Similar posts

2 Comments

  1. Kathleen's Gravatar Kathleen
    July 11, 2012    

    Good article, Jeff. Without your blog, I would be unaware of this Oregonian article about Knute Buehler since I stopped my subscription years ago.

    The Oregonian newspaper has staked it’s claim politically and make no attempt to hide their political bias. Every article about any political issue will be skewed to the left by this paper.

    The O has joined the alphabet media news in becoming an arm of the political left.

    With easy availability to internet news and unedited events videoed by citizen journalists, we can stay well informed without The Oregonian newspaper.

    Their decline in subscriptions should be a wake up call, but they’re ignoring that as well. When I cancelled, I was asked why. I explained that the newspaper represents just one point of view. The woman at The O responded that she hears that a lot. So it’s not as if they don’t know. If they go out of business, it’s their own fault.

  2. Max's Gravatar Max
    July 11, 2012    

    As far as The Zero is concerned, “fair” is just a word located between “face” and “fart” in the dictionary.

    Remember their long-time guy, Jonathan Nicholas – he was suspended for two weeks after he got caught plagiarizing material…subsequently, they made him an editor. In an interview, he once stated unapologetically that he went into journalism “to make a difference”. The grand tradition continues.

This site sponsored by:

YOU! Your message could reach thousands of online consumers. Click CONTACT to inquire about advertising rates.

Paid advertisement

  • Today’s Top 3 International Stories: Syria, Libya & Mali May 21, 2015
    1) ISIS has gained control of the Syrian city of Palmyra. The Syrian Observatory for Human Rights says Islamic State now controls half of the country. 2) New fighting in Libya has killed 10 people and wounded 40. The dual governments in the country continue to clash violently, with the added presence of ISIS terrorists. […]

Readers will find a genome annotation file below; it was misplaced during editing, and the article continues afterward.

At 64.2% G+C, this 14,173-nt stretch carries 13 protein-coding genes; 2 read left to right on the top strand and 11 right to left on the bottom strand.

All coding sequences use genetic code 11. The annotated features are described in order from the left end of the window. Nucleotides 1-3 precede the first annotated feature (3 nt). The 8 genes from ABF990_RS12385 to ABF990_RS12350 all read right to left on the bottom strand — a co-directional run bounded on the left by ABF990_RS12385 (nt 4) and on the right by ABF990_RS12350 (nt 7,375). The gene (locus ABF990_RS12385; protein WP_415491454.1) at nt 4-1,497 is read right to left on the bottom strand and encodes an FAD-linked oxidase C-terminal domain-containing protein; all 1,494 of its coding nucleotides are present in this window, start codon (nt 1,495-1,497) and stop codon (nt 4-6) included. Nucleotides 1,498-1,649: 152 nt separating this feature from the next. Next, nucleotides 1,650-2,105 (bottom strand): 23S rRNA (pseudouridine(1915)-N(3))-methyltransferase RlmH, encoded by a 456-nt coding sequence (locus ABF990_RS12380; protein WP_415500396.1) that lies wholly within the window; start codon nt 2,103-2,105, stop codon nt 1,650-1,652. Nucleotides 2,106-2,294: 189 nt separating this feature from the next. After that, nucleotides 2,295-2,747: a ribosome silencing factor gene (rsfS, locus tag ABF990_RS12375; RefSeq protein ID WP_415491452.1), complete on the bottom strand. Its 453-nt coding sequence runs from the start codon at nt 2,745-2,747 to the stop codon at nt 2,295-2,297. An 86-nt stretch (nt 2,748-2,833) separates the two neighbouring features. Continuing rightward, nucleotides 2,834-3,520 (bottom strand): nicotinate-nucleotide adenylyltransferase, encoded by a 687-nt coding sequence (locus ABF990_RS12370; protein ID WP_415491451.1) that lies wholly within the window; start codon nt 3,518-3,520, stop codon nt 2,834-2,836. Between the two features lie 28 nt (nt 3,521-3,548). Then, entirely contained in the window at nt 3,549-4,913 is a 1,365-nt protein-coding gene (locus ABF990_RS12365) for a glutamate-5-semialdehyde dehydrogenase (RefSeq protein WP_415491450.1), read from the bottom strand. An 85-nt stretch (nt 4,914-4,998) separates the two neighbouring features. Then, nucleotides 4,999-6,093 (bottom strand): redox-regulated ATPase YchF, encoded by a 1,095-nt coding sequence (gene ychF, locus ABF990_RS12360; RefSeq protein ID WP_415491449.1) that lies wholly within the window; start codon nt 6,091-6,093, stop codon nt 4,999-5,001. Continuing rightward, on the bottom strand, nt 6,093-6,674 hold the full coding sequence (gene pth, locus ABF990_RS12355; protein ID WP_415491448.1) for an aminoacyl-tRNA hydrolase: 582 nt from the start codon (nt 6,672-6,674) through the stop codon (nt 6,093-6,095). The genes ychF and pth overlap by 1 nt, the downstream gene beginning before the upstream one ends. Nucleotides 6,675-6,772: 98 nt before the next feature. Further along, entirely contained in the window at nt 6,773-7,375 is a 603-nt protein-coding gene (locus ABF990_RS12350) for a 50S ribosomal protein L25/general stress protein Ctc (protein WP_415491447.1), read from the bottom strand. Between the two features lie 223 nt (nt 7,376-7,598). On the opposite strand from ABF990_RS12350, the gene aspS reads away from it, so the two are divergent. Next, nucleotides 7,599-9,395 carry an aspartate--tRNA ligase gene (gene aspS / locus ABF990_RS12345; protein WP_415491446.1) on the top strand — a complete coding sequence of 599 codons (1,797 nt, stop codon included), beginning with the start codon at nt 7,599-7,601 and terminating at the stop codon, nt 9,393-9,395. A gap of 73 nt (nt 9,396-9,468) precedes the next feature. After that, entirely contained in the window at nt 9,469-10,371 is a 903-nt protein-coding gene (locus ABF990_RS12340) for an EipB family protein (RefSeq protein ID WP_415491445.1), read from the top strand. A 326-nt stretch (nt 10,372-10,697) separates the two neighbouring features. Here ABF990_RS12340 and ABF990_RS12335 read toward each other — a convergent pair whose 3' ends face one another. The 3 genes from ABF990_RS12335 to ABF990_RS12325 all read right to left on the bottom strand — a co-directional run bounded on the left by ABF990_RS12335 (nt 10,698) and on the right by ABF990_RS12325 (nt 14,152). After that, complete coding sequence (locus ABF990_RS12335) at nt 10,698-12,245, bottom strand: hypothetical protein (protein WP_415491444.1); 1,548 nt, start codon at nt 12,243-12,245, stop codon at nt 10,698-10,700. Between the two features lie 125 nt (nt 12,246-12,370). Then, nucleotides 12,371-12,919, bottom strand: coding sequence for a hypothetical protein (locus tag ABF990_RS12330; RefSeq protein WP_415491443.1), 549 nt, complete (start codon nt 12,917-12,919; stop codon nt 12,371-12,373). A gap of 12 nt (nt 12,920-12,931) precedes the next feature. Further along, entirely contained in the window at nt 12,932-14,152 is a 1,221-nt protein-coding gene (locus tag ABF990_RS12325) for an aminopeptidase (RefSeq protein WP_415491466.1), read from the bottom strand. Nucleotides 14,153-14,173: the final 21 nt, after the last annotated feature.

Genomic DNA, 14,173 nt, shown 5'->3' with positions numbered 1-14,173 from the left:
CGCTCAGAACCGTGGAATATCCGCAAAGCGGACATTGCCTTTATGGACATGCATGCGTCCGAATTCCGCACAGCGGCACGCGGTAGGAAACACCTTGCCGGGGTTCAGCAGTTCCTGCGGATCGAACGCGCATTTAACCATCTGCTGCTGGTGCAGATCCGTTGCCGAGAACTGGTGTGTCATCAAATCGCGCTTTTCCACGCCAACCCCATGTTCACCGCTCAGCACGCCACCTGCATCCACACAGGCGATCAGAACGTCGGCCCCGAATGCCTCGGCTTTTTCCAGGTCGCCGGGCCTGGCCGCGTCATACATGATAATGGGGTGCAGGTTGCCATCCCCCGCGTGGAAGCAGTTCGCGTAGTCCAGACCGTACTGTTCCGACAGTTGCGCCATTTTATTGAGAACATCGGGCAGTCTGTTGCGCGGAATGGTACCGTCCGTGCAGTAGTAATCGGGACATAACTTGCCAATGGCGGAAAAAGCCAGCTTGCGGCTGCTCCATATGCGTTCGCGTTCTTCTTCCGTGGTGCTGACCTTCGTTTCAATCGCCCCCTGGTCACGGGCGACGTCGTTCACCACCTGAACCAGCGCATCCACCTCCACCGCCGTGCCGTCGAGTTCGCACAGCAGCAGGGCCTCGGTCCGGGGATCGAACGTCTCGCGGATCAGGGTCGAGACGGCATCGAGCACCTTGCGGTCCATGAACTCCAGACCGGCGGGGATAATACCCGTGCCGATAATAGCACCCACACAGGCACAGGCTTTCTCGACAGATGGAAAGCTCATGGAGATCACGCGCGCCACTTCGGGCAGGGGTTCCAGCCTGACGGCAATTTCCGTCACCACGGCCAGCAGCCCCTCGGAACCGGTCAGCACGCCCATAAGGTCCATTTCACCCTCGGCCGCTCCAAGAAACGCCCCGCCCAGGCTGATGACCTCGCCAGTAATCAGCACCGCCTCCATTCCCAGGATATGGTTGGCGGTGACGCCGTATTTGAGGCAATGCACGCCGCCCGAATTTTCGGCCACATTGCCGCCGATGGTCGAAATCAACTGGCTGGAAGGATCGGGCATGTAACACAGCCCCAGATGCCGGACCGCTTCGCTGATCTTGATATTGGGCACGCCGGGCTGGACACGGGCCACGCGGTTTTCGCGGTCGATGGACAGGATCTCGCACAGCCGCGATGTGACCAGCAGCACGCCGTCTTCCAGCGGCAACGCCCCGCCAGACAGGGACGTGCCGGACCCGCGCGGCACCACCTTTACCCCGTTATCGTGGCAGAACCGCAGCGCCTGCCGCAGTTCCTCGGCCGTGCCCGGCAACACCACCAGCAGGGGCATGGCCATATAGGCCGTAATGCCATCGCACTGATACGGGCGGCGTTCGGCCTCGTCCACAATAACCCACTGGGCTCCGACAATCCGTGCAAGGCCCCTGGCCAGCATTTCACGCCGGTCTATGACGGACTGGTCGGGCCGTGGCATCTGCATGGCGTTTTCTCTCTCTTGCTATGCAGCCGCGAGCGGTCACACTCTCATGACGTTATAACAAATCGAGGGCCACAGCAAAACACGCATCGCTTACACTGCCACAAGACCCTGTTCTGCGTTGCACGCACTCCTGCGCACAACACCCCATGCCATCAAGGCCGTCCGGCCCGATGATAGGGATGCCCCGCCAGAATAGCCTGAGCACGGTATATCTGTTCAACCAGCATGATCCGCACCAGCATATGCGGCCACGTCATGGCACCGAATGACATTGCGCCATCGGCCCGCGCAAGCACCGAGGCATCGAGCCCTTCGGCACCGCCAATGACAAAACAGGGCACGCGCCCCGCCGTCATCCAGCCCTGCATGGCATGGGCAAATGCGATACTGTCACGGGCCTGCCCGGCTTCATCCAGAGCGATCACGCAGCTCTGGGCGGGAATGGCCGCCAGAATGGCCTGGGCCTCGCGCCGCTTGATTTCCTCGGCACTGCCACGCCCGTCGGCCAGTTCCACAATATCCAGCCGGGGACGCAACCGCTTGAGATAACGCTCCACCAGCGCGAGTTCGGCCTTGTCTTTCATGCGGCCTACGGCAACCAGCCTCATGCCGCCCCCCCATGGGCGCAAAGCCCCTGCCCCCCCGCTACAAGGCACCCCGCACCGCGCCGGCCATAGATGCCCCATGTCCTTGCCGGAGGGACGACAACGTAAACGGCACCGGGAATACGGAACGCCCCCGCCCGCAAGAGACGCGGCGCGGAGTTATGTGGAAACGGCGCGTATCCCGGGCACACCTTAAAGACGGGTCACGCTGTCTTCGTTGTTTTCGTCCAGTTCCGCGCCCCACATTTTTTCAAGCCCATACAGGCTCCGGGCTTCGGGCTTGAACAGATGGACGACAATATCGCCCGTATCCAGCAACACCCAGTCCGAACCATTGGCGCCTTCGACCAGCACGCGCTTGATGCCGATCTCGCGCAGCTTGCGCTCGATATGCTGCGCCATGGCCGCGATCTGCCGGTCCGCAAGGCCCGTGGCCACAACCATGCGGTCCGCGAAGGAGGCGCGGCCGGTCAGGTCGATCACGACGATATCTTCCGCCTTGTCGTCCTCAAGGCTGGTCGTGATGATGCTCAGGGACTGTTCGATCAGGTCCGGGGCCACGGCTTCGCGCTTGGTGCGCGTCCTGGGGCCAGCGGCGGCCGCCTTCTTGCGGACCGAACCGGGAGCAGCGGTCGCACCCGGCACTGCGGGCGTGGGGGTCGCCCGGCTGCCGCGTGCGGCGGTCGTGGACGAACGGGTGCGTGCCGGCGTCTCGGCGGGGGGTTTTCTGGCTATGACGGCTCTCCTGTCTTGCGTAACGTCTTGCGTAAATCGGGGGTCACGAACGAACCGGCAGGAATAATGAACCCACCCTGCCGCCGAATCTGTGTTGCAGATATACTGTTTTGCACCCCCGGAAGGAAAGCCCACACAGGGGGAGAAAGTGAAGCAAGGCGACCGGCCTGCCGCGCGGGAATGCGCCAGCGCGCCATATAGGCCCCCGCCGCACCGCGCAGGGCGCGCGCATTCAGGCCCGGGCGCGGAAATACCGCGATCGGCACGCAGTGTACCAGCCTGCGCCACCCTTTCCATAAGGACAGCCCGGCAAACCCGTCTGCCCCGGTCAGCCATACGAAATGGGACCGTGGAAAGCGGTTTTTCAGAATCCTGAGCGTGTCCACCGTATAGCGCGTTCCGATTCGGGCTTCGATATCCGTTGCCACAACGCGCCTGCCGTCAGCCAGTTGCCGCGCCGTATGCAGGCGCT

• Today’s Top 3 International Stories: Nigeria, North Korea & Iran May 20, 2015
    1) Nigeria is attempting to crack down on Boko Haram, the military destroyed 10 of the terrorists’ camps in the past week. Women who have escaped the militants have described rape and abuse for those captured. 2) North Korea claims to have developed the ability to miniaturize nuclear weapons (to fit on a missile). This […]
  • Today’s Top 3 International Stories: Burundi, South Sudan & Macedonia May 20, 2015
    1) International partners in the West and in Africa have continued to put pressure on Burundi’s President P to delay elections. He has finally opted to push back the date of the vote, but only by one week. Protests have continued, police have responded by beating demonstrators and using tear gas. Shots were also fired near […]
  • Miss Uncongeniality May 22, 2015
    There it was—the classic Hillary charm. Close to a month had passed since the Democratic frontrunner answered questions from the press. So this week, when reporters were invited to gawk at the spectacle of Clinton sitting with “everyday Iowans,” Ed Henry of Fox wanted to know: Would the former secretary of state take a moment to […]
  • A Musical For an American Century May 22, 2015
    The original An American In Paris—well, not the original original, the musical composition by George Gershwin—but the original 1951 movie, starring Gene Kelly, was thematic cotton candy, the high grade stuff that Golden Age Hollywood produced in its better moments. It had some technical daring, sure—the hallucinatory ballet sequence at its conclusion strained the boundaries […]
  • The Clintons and the Sultan of Brunei Have a History May 22, 2015
    In words spoken from the Sultan of Brunei’s lavish Empire Hotel in 2000, President Bill Clinton told reporters that his post-presidency would be about making money: “Now I have a United States senator to support, I understand that’s an expensive proposition.”
  • Spend More or Less on Infrastructure? May 21, 2015
    USA Today thinks the federal government needs to spend more on infrastructure. An opposing view suggests that most of any spending increases would go for unnecessary new projects, not for repair of existing infrastructure. Certainly, something must be done about the impasse over the federal transportation bill. But increased spending isn’t necessarily the solution; we […]
  • Two-Month Extension for Highways/Transit May 20, 2015
    The House of Representatives
  • Purple Line Decision Near May 18, 2015
    Maryland Governor Larry Hogan says the $150-million-per-mile cost of the proposed Purple light-rail line between Bethesda and New Carrollton is “not acceptable.” The Maryland Department of Transportation thinks that it can reduce the cost by 10 percent, but that probably isn’t enough, considering that Hogan wants it to be “dramatically lower.” Hogan promises to make […]